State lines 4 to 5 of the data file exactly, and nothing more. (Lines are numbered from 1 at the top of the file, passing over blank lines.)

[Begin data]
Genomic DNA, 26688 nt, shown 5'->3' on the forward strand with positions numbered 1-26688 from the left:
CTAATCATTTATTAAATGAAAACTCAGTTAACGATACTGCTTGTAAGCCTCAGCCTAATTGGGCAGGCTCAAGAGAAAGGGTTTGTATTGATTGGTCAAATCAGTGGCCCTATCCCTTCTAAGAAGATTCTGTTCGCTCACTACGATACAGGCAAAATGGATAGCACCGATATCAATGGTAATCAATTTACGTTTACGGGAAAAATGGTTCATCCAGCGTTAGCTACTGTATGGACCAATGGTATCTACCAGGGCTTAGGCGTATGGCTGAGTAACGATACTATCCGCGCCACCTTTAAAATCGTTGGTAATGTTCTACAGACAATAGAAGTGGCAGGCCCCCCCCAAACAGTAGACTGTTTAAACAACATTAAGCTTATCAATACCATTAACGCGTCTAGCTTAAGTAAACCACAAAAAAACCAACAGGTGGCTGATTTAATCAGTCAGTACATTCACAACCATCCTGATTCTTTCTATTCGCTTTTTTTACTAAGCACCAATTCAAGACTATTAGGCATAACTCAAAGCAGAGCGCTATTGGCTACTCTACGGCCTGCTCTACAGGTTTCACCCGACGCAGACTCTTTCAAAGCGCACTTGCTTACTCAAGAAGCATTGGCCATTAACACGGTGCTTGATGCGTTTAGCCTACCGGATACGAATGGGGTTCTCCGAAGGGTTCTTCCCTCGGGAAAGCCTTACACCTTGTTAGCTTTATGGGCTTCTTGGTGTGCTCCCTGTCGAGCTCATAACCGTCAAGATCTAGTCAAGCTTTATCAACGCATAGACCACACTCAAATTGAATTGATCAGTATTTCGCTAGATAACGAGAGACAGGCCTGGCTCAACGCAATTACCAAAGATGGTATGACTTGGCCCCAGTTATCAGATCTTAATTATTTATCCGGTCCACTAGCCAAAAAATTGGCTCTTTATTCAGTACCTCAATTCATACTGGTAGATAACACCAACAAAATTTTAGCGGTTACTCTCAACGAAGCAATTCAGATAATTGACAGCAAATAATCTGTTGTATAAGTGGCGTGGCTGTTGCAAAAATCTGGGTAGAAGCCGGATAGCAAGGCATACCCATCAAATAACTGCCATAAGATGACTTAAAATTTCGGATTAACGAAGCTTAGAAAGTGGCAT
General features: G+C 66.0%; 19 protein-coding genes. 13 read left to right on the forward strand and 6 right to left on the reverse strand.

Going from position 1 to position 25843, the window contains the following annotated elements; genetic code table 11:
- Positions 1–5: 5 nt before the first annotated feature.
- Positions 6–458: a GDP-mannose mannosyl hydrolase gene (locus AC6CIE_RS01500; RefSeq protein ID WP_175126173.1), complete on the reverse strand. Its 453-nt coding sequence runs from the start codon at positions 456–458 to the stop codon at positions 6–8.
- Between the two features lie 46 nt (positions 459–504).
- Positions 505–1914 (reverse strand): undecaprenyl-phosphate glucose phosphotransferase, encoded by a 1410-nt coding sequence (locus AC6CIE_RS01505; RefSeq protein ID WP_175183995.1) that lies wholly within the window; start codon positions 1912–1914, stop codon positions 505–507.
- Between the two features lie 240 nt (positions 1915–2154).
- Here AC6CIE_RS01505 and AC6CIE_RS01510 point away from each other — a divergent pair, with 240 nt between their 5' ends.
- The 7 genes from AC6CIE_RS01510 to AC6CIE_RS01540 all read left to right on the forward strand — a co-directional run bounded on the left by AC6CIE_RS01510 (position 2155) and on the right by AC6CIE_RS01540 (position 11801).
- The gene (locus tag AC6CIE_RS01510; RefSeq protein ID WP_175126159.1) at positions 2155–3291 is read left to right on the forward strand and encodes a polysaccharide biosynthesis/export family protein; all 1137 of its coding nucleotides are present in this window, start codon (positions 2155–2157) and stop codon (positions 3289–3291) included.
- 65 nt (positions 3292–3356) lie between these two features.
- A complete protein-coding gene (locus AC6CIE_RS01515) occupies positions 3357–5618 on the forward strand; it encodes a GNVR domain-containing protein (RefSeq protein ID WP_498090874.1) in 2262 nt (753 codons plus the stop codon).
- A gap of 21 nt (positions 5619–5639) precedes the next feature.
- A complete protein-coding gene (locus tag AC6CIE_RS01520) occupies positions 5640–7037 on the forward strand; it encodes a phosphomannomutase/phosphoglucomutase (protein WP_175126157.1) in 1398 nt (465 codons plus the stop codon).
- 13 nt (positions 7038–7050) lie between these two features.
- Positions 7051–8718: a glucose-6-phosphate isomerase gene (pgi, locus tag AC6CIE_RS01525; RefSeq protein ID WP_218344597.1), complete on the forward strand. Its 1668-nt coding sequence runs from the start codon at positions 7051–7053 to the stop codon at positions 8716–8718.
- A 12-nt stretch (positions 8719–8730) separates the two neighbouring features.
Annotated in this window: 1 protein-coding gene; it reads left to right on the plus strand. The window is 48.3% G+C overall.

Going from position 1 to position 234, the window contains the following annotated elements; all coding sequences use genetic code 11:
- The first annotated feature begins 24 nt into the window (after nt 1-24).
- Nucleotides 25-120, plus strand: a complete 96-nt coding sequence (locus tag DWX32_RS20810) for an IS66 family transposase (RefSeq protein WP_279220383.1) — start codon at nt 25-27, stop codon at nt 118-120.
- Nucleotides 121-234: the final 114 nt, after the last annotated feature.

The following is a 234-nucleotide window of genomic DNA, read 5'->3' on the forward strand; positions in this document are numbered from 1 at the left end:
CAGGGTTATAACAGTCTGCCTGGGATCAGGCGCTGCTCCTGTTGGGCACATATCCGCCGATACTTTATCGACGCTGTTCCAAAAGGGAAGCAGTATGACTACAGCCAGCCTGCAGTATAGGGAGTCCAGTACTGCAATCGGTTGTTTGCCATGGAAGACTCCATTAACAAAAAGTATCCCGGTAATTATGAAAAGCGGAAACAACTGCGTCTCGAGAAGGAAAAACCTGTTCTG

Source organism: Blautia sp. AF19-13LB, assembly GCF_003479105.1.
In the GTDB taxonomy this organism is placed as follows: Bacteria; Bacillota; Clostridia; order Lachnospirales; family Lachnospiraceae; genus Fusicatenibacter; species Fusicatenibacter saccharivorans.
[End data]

Going from position 1 to position 25843, the window contains the following annotated elements; genetic code table 11:
- Positions 1–5: 5 nt before the first annotated feature.